In any case, protect your hearing... but it's up to the individual.... as is most everything shooting related.

    Additional info...

    Hearing and Chronic Ear Disorders-Hearing Loss and Shooting Sports- Ears of Texas

  9. #8
    KoneKiller is offline Junior Member
    Join Date
    Oct 2011
    Location
    Washougal, Wa
    Posts
    13
    I just do a good set of plugs. I used to help tune T/A funny cars, and all most of us ever wore was just plugs.
    I am sure part of the reason I am a bit hard of hearing is that, but I think it is bad ear design. If I move them a bit, things come in clear. Kinda like rabbit ears on black n white tv's....

  10. #9
    cclaxton's Avatar
    cclaxton is offline Member
    Join Date
    Jul 2011
    Location
    Northern Virginia
    Posts
    402
    Ear loss can be permanent, so I wouldnt mess around here. Same with eye protection.
    I went to the doctor to have something removed from my ear canal and had my hearing checked by an ear doctor....turns out I have some hearing loss at higher frequencies...the first to go usually. It is 40dB lss at 5KHz.

    I recommend getting your hearing checked as a good reference and always use good hearing protection and get it checked every year if you shoot frequently. I had the doctor make plugs molded to my ears, and on top of that I use 29NRR muffs. I shoot at an indoor range and they shoot high powered rifles there and I am sure they are running over 120dB, and that will damage your ears in only 15 seconds of exposure.

    Damaged hearing is related to loudness AND the amount of time you are exposed. Also, your age can be a factor.

    If you shoot outdoors most of the time you could get by with just muffs or plugs, but I would always double-up for indoor ranges, especially if they shoot shotguns or rifles there.

    Good plugs and muffs are inexpensive compared to permanent hearing loss....this is a no-brainer.

  11. #10
    Z1N1's Avatar
    Z1N1 is offline Junior Member
    Join Date
    Oct 2011
    Location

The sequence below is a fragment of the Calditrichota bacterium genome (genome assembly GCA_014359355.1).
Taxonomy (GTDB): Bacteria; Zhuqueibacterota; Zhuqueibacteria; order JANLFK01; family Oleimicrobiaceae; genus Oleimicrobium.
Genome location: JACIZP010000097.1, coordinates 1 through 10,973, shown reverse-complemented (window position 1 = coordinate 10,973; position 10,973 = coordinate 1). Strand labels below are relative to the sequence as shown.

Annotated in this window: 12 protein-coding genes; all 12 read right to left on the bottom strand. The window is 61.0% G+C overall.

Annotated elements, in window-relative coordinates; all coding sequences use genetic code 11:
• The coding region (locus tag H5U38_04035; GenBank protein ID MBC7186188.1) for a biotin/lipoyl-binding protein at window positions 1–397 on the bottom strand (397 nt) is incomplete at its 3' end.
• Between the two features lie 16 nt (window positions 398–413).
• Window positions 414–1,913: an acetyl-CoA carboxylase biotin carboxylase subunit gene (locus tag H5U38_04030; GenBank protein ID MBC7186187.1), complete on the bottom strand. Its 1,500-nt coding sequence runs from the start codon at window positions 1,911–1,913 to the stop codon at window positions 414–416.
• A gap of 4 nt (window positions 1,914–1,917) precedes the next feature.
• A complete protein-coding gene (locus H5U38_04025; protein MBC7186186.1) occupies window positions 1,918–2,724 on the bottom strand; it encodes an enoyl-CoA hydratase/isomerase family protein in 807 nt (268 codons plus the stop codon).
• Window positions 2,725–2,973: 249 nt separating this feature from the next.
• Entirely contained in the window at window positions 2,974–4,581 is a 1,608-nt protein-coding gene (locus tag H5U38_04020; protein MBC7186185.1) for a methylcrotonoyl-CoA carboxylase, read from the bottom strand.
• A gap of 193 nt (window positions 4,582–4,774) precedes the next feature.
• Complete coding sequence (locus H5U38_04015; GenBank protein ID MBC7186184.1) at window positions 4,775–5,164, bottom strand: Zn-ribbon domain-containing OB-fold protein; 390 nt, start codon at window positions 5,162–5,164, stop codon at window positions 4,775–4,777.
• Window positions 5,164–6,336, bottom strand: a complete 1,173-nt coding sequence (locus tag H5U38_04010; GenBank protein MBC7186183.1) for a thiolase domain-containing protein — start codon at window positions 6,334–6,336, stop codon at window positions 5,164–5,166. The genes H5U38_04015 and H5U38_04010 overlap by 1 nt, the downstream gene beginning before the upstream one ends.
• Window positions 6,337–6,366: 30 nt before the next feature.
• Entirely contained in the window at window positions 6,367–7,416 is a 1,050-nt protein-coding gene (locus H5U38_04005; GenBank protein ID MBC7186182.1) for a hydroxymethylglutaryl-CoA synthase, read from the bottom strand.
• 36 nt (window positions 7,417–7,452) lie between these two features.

Maryland
    Posts
    18
    Excellent responses. The overwhelming consensus is, Go with a headset. I also liked the suggestion to wear both earplugs and earmuffs.

    Thanks everyone!

  12. #11
    Packard is offline Senior Member
    Join Date
    Aug 2010
    Location
    Poughkeepsie, NY
    Posts
    1,017
    Quote Originally Posted by Z1N1 View Post
    Excellent responses. The overwhelming consensus is, Go with a headset. I also liked the suggestion to wear both earplugs and earmuffs.

    Thanks everyone!
    Ear plugs and earmuffs will certainly make things quieter but I don't believe that they will offer up any additional hearing protection. You need only bring the decibel level beneath the threshold level that causes damage to the hearing. Either of these will work fine for that purpose.

    Personally I wear earmuffs as long as the weather is cool. When it gets warm I wear the ear plugs which allow my ears to "breath".

    The ear plugs don't seem as sanitary and get icky looking even if you wipe them down after using.

    But unless you want it really, really quiet you can pick one or the other. Most will allow you to hear distinct conversations; I'm not sure if you can do that with both on.

  13. #12
    usmcj's Avatar
    usmcj is offline Member
    Join Date
    Sep 2011
    Location
    Indiana
    Posts
    403
    ANYTHING that impedes the transmission of sound to your ear drums will offer more protection than less of an impediment.

    Layering your clothing in winter works on a similar principle.

  14. #13
    Packard is offline Senior Member
    Join Date
    Aug 2010
    Location
    Poughkeepsie, NY
    Posts
    1,017
    Quote Originally Posted by usmcj View Post
    ANYTHING that impedes the transmission of sound to your ear drums will offer more protection than less of an impediment.

    Layering your clothing in winter works on a similar principle.